HNA Group withdraws from deal to buy 20% stake in debt-laden NH Hoteles
NH, Spain’s largest business hotel operator by locations, said that HNA Group, a tourism group controlled by the Hainan province in China and parent of the Shanghai-listed Hainan Airlines, had backed out of the deal, announced in May, to buy 20 per cent of NH due to "volatility and current financial uncertainty".
HNA’s exit from the deal will leave NH struggling under net debts of more than €1bn and a ratio of net debt to earnings before interest, taxation, amortisation and depreciation of 6.5.
NH had already in October cut the price on the stake sale by 24 per cent to €5.35 a share, or €329.9m, down from €7 a share in May, as it was engaged in talks with its banks to refinance over next year.
"The cancellation of the agreement leaves NH in a highly complex situation," said analysts at Mirabaud, who said it would have to either increase asset sales in difficult market conditions or issue equity or convertible bonds while it had a depressed share price.
HNA is a sprawling Chinese conglomerate with a large logistics division, several airlines, a property arm, hotels and banks. The NH Hoteles deal was intended to be part of its strategy to build a global footprint.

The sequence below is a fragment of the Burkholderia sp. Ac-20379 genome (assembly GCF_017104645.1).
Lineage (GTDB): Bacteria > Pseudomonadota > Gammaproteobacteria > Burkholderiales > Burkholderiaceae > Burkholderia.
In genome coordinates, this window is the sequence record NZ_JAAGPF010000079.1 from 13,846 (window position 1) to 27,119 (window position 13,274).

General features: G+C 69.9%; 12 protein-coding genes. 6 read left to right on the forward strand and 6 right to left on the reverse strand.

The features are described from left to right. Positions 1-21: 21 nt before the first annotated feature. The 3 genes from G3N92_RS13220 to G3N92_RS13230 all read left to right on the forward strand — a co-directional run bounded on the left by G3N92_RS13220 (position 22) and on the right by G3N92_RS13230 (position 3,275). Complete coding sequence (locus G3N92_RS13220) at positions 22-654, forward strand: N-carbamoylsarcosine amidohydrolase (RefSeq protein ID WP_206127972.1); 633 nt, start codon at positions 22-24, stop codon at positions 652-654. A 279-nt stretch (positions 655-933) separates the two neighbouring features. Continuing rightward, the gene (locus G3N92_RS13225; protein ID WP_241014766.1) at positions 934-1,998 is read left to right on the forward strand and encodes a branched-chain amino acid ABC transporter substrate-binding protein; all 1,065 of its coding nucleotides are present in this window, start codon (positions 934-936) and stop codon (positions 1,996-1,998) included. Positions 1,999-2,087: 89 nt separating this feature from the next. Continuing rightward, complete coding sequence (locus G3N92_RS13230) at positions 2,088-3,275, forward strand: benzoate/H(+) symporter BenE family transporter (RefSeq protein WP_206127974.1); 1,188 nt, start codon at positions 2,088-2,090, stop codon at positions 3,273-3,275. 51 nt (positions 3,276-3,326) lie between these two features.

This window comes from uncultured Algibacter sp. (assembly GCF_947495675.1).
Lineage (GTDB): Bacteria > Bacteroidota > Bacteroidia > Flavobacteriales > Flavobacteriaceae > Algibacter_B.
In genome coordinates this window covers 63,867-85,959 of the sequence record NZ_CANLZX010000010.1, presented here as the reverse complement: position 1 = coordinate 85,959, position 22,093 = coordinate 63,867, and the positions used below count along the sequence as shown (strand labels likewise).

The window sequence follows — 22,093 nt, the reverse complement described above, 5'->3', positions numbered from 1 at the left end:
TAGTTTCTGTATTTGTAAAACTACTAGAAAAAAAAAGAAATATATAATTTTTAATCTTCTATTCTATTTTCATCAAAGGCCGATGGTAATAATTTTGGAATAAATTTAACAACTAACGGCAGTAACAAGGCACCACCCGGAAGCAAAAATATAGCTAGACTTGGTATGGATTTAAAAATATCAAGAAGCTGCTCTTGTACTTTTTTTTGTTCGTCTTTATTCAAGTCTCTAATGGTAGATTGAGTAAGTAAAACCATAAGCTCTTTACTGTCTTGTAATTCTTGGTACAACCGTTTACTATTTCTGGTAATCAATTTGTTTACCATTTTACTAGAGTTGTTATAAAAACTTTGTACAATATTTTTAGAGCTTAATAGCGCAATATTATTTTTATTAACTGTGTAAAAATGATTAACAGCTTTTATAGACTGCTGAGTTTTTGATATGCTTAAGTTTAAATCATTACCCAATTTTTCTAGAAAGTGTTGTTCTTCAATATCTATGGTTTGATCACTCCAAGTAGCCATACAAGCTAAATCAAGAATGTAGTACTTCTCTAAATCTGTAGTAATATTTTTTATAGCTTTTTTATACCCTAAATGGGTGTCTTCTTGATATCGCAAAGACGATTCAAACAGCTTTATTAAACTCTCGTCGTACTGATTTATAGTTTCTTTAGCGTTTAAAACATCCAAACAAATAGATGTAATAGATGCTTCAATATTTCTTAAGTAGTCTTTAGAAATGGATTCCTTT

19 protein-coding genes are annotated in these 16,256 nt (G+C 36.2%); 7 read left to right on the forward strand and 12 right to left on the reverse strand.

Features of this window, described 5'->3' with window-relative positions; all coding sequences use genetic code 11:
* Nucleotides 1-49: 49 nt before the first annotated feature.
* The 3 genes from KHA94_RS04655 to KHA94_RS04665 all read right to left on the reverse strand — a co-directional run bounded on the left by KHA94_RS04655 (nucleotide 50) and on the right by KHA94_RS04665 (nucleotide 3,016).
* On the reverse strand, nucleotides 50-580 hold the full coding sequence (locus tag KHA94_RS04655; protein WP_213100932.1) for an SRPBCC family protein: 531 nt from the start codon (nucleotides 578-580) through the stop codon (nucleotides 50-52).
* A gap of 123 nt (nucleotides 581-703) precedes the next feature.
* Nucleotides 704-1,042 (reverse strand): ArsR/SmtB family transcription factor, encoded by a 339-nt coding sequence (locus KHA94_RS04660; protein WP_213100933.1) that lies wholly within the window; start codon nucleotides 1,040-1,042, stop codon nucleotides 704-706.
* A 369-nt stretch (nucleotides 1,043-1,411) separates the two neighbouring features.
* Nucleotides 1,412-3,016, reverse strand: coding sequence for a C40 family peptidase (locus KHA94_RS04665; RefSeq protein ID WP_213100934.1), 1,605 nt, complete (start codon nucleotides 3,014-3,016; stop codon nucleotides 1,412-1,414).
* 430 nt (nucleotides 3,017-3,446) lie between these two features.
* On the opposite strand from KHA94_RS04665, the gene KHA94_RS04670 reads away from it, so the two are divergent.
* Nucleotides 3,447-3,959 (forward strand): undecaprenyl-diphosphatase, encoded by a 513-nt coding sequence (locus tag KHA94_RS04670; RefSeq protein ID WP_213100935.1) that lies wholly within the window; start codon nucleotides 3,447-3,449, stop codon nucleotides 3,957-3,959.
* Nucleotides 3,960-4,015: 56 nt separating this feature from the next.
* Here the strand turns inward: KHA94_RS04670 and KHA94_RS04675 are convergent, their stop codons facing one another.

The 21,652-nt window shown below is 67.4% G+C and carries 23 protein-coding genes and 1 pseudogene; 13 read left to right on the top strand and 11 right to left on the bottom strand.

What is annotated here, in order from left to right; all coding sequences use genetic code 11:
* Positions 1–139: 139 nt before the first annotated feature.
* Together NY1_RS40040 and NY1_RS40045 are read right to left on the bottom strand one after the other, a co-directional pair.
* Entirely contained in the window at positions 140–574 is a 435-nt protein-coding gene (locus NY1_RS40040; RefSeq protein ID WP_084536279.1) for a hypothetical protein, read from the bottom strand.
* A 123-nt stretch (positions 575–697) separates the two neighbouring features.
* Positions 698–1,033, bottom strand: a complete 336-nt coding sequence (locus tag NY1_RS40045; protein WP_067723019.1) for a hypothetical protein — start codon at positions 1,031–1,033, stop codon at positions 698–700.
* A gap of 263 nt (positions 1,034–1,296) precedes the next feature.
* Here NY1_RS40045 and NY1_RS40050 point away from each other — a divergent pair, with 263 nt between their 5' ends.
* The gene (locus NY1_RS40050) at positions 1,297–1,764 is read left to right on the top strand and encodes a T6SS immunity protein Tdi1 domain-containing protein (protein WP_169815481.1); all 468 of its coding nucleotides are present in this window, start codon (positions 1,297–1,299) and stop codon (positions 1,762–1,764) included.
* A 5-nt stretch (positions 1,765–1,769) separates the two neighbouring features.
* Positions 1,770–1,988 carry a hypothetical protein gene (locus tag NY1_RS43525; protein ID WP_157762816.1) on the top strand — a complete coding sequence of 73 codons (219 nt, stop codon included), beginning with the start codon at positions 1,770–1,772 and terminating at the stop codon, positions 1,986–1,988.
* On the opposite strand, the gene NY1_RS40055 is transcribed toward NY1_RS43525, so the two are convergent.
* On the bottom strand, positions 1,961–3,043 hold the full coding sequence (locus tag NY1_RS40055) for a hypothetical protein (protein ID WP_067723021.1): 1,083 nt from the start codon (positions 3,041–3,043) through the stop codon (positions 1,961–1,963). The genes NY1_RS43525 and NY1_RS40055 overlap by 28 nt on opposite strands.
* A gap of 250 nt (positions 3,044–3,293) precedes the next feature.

But after going on a spending spree over the past year, including buying General Electric’s container leasing business, at least one part of HNA ran into financial trouble. Grand China Logistics, its cargo unit, was embroiled in a dispute with international shipowners that said they were owed money. Grand China vowed last month to clear those debts and said it would limit the expansion of its fleet.
Spain’s hotel industry has struggled during the financial crisis as a drop in tourism and a fall-off in business travel and conferences has left occupancy rates low, in spite of a pick-up over the summer.
NH Hoteles said it would continue discussions with HNA over a possible agreement about the development of hotels in China and selling flights and travel booking services run by the Chinese group to the hotel chain’s customers.
The Spanish company added that it would receive a break fee of $15m from HNA for its withdrawal from the deal.
Analysts have doubted that other large shareholders in NH would either be willing or able to support a large capital increase to erase its debt.
Hesperia, a rival hotel chain that fell into a long-running dispute with NH after becoming its largest shareholder before calling a truce in 2009 and taking a seat on its board, will remain undiluted after the deal’s failure, leaving it with 25 per cent of NH’s share capital.
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